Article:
It’s remarkable how quick college basketball players go through the system, arriving as high-profiled freshmen, improving as sophomores and finding their respective roles–large or small–as junior and seniors. Vander Blue’s time as a lanky first-year reserve seemed like just days ago while watching him drop 30 points on South Florida, hit clutch shot after clutch shot and help Marquette to the Elite Eight as a dominant junior. Blue left Marquette after three seasons, but even Junior Cadougan’s four years seemed to fly by. So it’s no surprise that Trent Lockett’s 35 games in a Marquette uniform before using up his eligibility made him essentially a blip on the radar of the Golden Eagles’ storied history.
So what do we make of Lockett’s one season in Milwaukee? Still in the offseason, we haven’t quite moved on from the team’s historic 2012-13 campaign. There’s still time before all newcomers arrive on campus–Jameel McKay was the first to show up–to dissect the season that was, and the one player who justifiably seems to have disappeared without much notice is Lockett, who spent just 11 calendar months in the Marquette program.
He was, in essence, a one-year rental for Buzz Williams’ inexperienced team. Because of that, no one had the pleasure of watching him grow, and thus, didn’t form any personal attachments. His slow start didn’t help matters but in all, Lockett’s one year at Marquette seems to have passed by without much buzz. And that doesn’t do him justice.
Like Blue in his sophomore season, the lack of sexy offensive numbers overshadowed just how good Lockett was on defense. The 6-foot-5 guard’s best attribute was his rebounding. He led the Golden Eagles with 5.1 rebounds per game, an impressive number considering he played just 26.6 minutes per game. Those minutes were similar to fellow top-four rebounders Chris Otule (17.7 minutes), Davante Gardner (21.5) and Jamil Wilson (25.2). Marquette ran less in transition last year, and part of it was Lockett’s aggressiveness on the defensive glass.
His prowess, however, went further than just saying he hit the glass hard. He was Marquette’s second-most efficient defender, based on points per possession, per Synergy.com. And per Basketball-Reference.com, his 1.3 defensive win shares (DWS) were tied for best on the team.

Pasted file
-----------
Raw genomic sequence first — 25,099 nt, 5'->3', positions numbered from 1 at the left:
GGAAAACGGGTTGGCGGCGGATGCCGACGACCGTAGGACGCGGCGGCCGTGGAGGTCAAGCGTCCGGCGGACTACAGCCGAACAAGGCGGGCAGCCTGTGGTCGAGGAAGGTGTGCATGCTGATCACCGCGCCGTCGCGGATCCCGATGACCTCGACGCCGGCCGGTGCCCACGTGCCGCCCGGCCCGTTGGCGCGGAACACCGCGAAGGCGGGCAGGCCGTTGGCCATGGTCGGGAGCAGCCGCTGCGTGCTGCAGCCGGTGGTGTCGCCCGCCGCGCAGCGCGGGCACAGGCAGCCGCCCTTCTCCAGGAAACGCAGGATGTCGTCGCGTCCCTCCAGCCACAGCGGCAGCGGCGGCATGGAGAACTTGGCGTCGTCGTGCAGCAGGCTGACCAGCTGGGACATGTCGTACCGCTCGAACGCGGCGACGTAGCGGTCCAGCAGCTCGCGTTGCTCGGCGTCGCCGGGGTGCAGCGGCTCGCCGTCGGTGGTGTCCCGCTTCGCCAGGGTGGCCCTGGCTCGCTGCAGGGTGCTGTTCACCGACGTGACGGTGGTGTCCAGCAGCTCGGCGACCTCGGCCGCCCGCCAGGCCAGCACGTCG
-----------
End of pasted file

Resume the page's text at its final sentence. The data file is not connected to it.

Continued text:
It’s not entirely fair to compare bigs and perimeter players defensively, but Lockett’s numbers were stellar all season. He became the perfect blend of being able to defend guards and still crash the glass well. Lockett played bigger than his position and while he didn’t play much in the post, he was strong when opponents drove to the basket.
Not only did Lockett rank near the top of the 2012-13 team defensively, he actually ranked as Marquette’s best perimeter defender since Buzz Williams became head coach (based on PPP-against). A quick look at the graph below shows Lockett’s points-per-possession-against was the best of any guards under Williams, and only Wesley Matthews’ 2.3 defensive win shares were better than the Golden Valley, Minn., native’s 1.3 mark. (In the chart, we took the best perimeter defender from each season, not the top-five from any season.)
The 2012-13 Marquette team and the 2008-09 team’s defensive marks were almost identical (93.9 adjusted efficiency in ’09; 93.2 in ’13), so there’s a solid argument for Matthews being better as a senior, and the non-numerical argument is even stronger. Still, coming in second place to a player such as Matthews is nothing to be ashamed of. **SIDE NOTE** Given these numbers, Maurice Acker’s senior season continues to look more and more impressive. It was better than most everyone realized.
Williams was insistent all season long that Lockett was a winning player. Though on the surface and, more or less, in the box score, this seemed like a stretch, digging deeper into the advanced statistics–something Williams does more frequently than anyone–shows he had a point. The eye test isn’t everything, especially to Williams.
Sometimes it’s too easy to label a player who struggles in the box score as a “role player” who “makes winning plays, even when it doesn’t show in the numbers.” But given these more advanced numbers, that’s exactly the kind of player Lockett was. His offensive rebounding numbers were solid, too, and his free-throw rate was higher than everyone not named Davante Gardner. Where Lockett made his biggest mark, however, was on defense. Rebounds, steals and blocks are nice indicators of defensive performance, but there’s more to it than that.
Given Vander Blue’s defensive struggles–compared to his magnificent sophomore season–and Junior Cadougan’s below-average defense, Lockett’s ability to guard the perimeter was a major help.
Trent Lockett’s time at Marquette came and went quickly; a brand-new, nationally-ranked recruiting class, two transfers who returned to school after being granted their release and the star player’s decision to announce early for the NBA draft made Lockett’s send-off even quicker. The reality is the Arizona State transfer was a crucial piece to what the Golden Eagles did in 2012-13. How good was Lockett’s one year? At least defensively, very good.